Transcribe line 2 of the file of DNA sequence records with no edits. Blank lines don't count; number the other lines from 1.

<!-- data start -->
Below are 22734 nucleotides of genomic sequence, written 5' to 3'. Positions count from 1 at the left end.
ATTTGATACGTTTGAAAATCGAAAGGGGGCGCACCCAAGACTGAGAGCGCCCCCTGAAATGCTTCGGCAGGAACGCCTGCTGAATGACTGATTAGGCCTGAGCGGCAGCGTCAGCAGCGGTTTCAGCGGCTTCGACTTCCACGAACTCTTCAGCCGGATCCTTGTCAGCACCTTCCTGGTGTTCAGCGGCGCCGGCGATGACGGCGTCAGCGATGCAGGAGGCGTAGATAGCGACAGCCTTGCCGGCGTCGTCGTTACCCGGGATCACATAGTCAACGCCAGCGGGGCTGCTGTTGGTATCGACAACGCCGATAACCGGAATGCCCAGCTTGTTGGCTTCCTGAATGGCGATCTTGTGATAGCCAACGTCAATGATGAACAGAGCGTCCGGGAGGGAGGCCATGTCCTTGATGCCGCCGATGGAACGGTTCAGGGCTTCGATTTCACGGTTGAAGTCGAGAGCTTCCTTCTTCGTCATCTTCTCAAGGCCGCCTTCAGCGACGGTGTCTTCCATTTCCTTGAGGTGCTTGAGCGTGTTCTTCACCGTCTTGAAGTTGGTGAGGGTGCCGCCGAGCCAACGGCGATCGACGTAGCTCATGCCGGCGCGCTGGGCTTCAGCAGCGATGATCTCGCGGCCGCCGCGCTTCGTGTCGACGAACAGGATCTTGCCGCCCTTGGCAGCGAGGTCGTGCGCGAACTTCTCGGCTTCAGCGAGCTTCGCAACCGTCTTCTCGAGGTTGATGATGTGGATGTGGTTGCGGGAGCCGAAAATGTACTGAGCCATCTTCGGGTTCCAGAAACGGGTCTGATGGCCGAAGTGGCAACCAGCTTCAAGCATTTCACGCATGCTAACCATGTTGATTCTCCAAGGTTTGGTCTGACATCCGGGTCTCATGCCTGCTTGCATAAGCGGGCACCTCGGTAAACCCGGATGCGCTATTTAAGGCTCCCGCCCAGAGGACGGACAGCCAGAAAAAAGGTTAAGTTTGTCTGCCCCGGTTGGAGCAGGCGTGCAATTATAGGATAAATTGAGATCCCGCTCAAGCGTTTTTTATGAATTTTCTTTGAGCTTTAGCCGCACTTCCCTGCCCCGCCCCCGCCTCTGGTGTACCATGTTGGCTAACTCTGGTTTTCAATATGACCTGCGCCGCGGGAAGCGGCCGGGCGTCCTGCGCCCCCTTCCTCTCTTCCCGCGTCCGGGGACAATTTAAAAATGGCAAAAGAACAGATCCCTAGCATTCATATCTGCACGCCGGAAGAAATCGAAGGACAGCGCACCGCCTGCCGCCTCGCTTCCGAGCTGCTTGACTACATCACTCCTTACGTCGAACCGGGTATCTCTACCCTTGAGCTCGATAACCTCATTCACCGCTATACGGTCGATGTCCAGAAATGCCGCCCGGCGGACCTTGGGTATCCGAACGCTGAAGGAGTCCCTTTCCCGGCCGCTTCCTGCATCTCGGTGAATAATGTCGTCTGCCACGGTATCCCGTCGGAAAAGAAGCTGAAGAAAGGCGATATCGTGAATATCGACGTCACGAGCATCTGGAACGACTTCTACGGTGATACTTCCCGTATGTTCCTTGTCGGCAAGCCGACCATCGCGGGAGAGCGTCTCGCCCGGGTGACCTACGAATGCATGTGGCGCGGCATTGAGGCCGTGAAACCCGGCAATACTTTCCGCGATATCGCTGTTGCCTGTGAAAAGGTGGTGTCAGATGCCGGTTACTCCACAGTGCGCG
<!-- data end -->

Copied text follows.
ATTTGATACGTTTGAAAATCGAAAGGGGGCGCACCCAAGACTGAGAGCGCCCCCTGAAATGCTTCGGCAGGAACGCCTGCTGAATGACTGATTAGGCCTGAGCGGCAGCGTCAGCAGCGGTTTCAGCGGCTTCGACTTCCACGAACTCTTCAGCCGGATCCTTGTCAGCACCTTCCTGGTGTTCAGCGGCGCCGGCGATGACGGCGTCAGCGATGCAGGAGGCGTAGATAGCGACAGCCTTGCCGGCGTCGTCGTTACCCGGGATCACATAGTCAACGCCAGCGGGGCTGCTGTTGGTATCGACAACGCCGATAACCGGAATGCCCAGCTTGTTGGCTTCCTGAATGGCGATCTTGTGATAGCCAACGTCAATGATGAACAGAGCGTCCGGGAGGGAGGCCATGTCCTTGATGCCGCCGATGGAACGGTTCAGGGCTTCGATTTCACGGTTGAAGTCGAGAGCTTCCTTCTTCGTCATCTTCTCAAGGCCGCCTTCAGCGACGGTGTCTTCCATTTCCTTGAGGTGCTTGAGCGTGTTCTTCACCGTCTTGAAGTTGGTGAGGGTGCCGCCGAGCCAACGGCGATCGACGTAGCTCATGCCGGCGCGCTGGGCTTCAGCAGCGATGATCTCGCGGCCGCCGCGCTTCGTGTCGACGAACAGGATCTTGCCGCCCTTGGCAGCGAGGTCGTGCGCGAACTTCTCGGCTTCAGCGAGCTTCGCAACCGTCTTCTCGAGGTTGATGATGTGGATGTGGTTGCGGGAGCCGAAAATGTACTGAGCCATCTTCGGGTTCCAGAAACGGGTCTGATGGCCGAAGTGGCAACCAGCTTCAAGCATTTCACGCATGCTAACCATGTTGATTCTCCAAGGTTTGGTCTGACATCCGGGTCTCATGCCTGCTTGCATAAGCGGGCACCTCGGTAAACCCGGATGCGCTATTTAAGGCTCCCGCCCAGAGGACGGACAGCCAGAAAAAAGGTTAAGTTTGTCTGCCCCGGTTGGAGCAGGCGTGCAATTATAGGATAAATTGAGATCCCGCTCAAGCGTTTTTTATGAATTTTCTTTGAGCTTTAGCCGCACTTCCCTGCCCCGCCCCCGCCTCTGGTGTACCATGTTGGCTAACTCTGGTTTTCAATATGACCTGCGCCGCGGGAAGCGGCCGGGCGTCCTGCGCCCCCTTCCTCTCTTCCCGCGTCCGGGGACAATTTAAAAATGGCAAAAGAACAGATCCCTAGCATTCATATCTGCACGCCGGAAGAAATCGAAGGACAGCGCACCGCCTGCCGCCTCGCTTCCGAGCTGCTTGACTACATCACTCCTTACGTCGAACCGGGTATCTCTACCCTTGAGCTCGATAACCTCATTCACCGCTATACGGTCGATGTCCAGAAATGCCGCCCGGCGGACCTTGGGTATCCGAACGCTGAAGGAGTCCCTTTCCCGGCCGCTTCCTGCATCTCGGTGAATAATGTCGTCTGCCACGGTATCCCGTCGGAAAAGAAGCTGAAGAAAGGCGATATCGTGAATATCGACGTCACGAGCATCTGGAACGACTTCTACGGTGATACTTCCCGTATGTTCCTTGTCGGCAAGCCGACCATCGCGGGAGAGCGTCTCGCCCGGGTGACCTACGAATGCATGTGGCGCGGCATTGAGGCCGTGAAACCCGGCAATACTTTCCGCGATATCGCTGTTGCCTGTGAAAAGGTGGTGTCAGATGCCGGTTACTCCACAGTGCGCG